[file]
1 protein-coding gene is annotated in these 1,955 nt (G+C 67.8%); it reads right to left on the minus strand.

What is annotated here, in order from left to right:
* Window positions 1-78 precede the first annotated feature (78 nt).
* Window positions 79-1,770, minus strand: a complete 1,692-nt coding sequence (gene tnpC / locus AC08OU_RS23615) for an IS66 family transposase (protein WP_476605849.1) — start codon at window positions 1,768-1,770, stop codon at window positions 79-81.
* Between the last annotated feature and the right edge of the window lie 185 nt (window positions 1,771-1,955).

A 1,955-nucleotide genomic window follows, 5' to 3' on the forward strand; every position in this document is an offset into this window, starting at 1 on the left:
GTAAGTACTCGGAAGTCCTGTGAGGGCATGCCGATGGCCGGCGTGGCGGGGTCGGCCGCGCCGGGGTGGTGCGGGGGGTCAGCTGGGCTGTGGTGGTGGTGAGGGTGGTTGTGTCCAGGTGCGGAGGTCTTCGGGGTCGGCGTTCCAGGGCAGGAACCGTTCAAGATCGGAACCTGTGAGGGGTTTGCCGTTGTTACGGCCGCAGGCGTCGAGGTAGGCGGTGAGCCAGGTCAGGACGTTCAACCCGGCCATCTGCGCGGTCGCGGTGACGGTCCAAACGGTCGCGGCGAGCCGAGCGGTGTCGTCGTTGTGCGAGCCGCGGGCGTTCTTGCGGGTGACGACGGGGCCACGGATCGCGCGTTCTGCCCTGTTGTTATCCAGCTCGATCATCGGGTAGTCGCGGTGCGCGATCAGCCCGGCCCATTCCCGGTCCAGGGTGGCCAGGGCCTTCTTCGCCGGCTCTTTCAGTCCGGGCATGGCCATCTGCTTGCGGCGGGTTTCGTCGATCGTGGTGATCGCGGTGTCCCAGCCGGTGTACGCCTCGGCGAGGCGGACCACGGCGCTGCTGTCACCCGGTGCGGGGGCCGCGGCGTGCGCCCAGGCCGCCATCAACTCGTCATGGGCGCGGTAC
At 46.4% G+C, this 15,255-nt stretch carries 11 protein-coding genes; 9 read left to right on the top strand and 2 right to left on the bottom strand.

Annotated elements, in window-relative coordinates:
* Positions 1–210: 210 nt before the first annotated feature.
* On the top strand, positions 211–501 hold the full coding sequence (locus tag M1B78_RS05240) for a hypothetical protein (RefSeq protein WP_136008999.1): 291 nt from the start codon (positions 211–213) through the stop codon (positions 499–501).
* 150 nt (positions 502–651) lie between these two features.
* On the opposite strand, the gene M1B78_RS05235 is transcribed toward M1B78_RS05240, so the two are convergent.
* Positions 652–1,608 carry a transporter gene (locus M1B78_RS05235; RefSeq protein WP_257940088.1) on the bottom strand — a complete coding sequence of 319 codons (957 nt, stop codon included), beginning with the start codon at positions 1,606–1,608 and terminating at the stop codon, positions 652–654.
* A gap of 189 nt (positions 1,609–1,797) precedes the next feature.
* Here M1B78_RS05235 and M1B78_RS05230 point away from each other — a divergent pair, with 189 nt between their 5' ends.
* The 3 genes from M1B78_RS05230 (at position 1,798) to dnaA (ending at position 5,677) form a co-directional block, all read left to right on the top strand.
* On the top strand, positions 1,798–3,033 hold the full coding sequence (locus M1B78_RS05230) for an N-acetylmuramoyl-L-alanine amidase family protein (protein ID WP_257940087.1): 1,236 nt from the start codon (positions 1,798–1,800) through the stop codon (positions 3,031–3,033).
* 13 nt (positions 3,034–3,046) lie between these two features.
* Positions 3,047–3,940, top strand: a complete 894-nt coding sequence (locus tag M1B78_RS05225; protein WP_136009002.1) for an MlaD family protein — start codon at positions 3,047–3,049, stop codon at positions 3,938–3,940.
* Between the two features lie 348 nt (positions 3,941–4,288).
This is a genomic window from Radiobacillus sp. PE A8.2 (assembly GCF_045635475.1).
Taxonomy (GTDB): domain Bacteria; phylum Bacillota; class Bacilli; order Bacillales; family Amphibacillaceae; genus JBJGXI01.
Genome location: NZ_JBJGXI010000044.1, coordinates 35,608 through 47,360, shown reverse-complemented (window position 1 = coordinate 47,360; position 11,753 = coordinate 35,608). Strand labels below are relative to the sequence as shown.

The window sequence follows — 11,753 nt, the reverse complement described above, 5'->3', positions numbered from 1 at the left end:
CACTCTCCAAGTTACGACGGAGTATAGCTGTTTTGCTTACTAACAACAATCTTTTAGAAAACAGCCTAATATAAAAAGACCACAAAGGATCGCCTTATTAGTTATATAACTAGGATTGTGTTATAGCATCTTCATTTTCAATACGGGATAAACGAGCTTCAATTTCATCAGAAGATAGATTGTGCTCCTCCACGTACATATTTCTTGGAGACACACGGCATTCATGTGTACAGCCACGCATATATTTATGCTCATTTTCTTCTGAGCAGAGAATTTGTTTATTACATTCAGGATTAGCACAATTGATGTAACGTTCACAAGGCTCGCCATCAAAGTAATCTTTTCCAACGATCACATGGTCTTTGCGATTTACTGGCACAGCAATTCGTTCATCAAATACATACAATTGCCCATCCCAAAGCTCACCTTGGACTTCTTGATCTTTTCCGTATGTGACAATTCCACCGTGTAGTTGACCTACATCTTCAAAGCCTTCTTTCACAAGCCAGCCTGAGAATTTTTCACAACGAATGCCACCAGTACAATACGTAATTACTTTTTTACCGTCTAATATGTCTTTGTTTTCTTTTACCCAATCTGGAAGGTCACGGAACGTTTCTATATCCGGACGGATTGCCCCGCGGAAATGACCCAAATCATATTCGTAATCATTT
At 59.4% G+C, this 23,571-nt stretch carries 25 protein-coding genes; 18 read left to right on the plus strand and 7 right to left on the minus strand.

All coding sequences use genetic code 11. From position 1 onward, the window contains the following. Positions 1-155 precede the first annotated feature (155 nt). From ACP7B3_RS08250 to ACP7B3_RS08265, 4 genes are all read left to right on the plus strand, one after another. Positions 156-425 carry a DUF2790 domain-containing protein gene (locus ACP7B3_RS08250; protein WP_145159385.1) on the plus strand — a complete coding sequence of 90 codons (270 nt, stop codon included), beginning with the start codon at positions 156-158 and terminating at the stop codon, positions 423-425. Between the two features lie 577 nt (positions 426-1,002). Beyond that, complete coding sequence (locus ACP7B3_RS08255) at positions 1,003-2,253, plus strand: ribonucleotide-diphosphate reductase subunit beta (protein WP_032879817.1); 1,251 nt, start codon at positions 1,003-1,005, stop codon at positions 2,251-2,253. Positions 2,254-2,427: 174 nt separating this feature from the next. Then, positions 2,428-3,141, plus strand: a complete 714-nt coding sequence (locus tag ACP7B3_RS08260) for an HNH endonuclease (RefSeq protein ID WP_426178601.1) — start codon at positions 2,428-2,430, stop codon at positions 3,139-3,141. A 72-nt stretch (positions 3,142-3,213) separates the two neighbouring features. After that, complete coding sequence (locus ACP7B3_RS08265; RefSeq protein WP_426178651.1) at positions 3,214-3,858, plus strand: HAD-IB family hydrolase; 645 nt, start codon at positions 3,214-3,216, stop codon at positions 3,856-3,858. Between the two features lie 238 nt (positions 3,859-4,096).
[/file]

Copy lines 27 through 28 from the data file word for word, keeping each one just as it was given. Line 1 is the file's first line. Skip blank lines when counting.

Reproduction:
At 59.4% G+C, this 23,571-nt stretch carries 25 protein-coding genes; 18 read left to right on the plus strand and 7 right to left on the minus strand.

All coding sequences use genetic code 11. From position 1 onward, the window contains the following. Positions 1-155 precede the first annotated feature (155 nt). From ACP7B3_RS08250 to ACP7B3_RS08265, 4 genes are all read left to right on the plus strand, one after another. Positions 156-425 carry a DUF2790 domain-containing protein gene (locus ACP7B3_RS08250; protein WP_145159385.1) on the plus strand — a complete coding sequence of 90 codons (270 nt, stop codon included), beginning with the start codon at positions 156-158 and terminating at the stop codon, positions 423-425. Between the two features lie 577 nt (positions 426-1,002). Beyond that, complete coding sequence (locus ACP7B3_RS08255) at positions 1,003-2,253, plus strand: ribonucleotide-diphosphate reductase subunit beta (protein WP_032879817.1); 1,251 nt, start codon at positions 1,003-1,005, stop codon at positions 2,251-2,253. Positions 2,254-2,427: 174 nt separating this feature from the next. Then, positions 2,428-3,141, plus strand: a complete 714-nt coding sequence (locus tag ACP7B3_RS08260) for an HNH endonuclease (RefSeq protein ID WP_426178601.1) — start codon at positions 2,428-2,430, stop codon at positions 3,139-3,141. A 72-nt stretch (positions 3,142-3,213) separates the two neighbouring features. After that, complete coding sequence (locus ACP7B3_RS08265; RefSeq protein WP_426178651.1) at positions 3,214-3,858, plus strand: HAD-IB family hydrolase; 645 nt, start codon at positions 3,214-3,216, stop codon at positions 3,856-3,858. Between the two features lie 238 nt (positions 3,859-4,096).